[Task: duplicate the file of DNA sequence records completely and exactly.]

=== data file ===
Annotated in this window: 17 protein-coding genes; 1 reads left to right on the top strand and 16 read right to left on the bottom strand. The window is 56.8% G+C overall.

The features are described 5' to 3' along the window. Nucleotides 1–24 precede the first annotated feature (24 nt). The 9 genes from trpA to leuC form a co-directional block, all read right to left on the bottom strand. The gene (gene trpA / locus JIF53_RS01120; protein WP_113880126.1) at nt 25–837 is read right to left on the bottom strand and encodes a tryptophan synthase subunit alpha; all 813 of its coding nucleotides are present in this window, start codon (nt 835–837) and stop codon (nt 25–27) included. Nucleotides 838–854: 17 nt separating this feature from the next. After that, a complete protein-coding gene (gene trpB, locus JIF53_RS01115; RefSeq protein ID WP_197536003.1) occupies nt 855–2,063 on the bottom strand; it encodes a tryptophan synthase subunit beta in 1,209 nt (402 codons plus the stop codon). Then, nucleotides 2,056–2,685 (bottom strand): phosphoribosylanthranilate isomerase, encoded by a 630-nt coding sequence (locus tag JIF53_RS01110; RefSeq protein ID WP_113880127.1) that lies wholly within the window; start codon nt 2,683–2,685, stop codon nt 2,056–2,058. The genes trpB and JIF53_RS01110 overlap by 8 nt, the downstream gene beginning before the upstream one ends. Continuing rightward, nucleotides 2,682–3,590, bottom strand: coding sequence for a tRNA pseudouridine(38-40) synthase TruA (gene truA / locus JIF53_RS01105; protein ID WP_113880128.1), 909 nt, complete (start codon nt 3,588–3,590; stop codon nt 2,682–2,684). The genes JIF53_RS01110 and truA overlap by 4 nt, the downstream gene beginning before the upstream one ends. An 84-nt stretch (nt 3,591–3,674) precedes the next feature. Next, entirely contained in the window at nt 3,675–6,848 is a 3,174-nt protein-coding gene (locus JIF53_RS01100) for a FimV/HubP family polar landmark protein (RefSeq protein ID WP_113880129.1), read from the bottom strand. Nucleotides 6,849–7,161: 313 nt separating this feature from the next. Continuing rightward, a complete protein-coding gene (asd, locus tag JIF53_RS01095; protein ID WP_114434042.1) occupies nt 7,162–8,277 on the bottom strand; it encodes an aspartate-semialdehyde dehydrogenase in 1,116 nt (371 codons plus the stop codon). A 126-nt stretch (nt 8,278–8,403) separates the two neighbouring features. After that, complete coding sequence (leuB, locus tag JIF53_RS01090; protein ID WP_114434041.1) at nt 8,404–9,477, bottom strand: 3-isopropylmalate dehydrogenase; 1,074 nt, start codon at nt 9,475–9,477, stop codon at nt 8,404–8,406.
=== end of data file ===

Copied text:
Annotated in this window: 17 protein-coding genes; 1 reads left to right on the top strand and 16 read right to left on the bottom strand. The window is 56.8% G+C overall.

The features are described 5' to 3' along the window. Nucleotides 1–24 precede the first annotated feature (24 nt). The 9 genes from trpA to leuC form a co-directional block, all read right to left on the bottom strand. The gene (gene trpA / locus JIF53_RS01120; protein WP_113880126.1) at nt 25–837 is read right to left on the bottom strand and encodes a tryptophan synthase subunit alpha; all 813 of its coding nucleotides are present in this window, start codon (nt 835–837) and stop codon (nt 25–27) included. Nucleotides 838–854: 17 nt separating this feature from the next. After that, a complete protein-coding gene (gene trpB, locus JIF53_RS01115; RefSeq protein ID WP_197536003.1) occupies nt 855–2,063 on the bottom strand; it encodes a tryptophan synthase subunit beta in 1,209 nt (402 codons plus the stop codon). Then, nucleotides 2,056–2,685 (bottom strand): phosphoribosylanthranilate isomerase, encoded by a 630-nt coding sequence (locus tag JIF53_RS01110; RefSeq protein ID WP_113880127.1) that lies wholly within the window; start codon nt 2,683–2,685, stop codon nt 2,056–2,058. The genes trpB and JIF53_RS01110 overlap by 8 nt, the downstream gene beginning before the upstream one ends. Continuing rightward, nucleotides 2,682–3,590, bottom strand: coding sequence for a tRNA pseudouridine(38-40) synthase TruA (gene truA / locus JIF53_RS01105; protein ID WP_113880128.1), 909 nt, complete (start codon nt 3,588–3,590; stop codon nt 2,682–2,684). The genes JIF53_RS01110 and truA overlap by 4 nt, the downstream gene beginning before the upstream one ends. An 84-nt stretch (nt 3,591–3,674) precedes the next feature. Next, entirely contained in the window at nt 3,675–6,848 is a 3,174-nt protein-coding gene (locus JIF53_RS01100) for a FimV/HubP family polar landmark protein (RefSeq protein ID WP_113880129.1), read from the bottom strand. Nucleotides 6,849–7,161: 313 nt separating this feature from the next. Continuing rightward, a complete protein-coding gene (asd, locus tag JIF53_RS01095; protein ID WP_114434042.1) occupies nt 7,162–8,277 on the bottom strand; it encodes an aspartate-semialdehyde dehydrogenase in 1,116 nt (371 codons plus the stop codon). A 126-nt stretch (nt 8,278–8,403) separates the two neighbouring features. After that, complete coding sequence (leuB, locus tag JIF53_RS01090; protein ID WP_114434041.1) at nt 8,404–9,477, bottom strand: 3-isopropylmalate dehydrogenase; 1,074 nt, start codon at nt 9,475–9,477, stop codon at nt 8,404–8,406.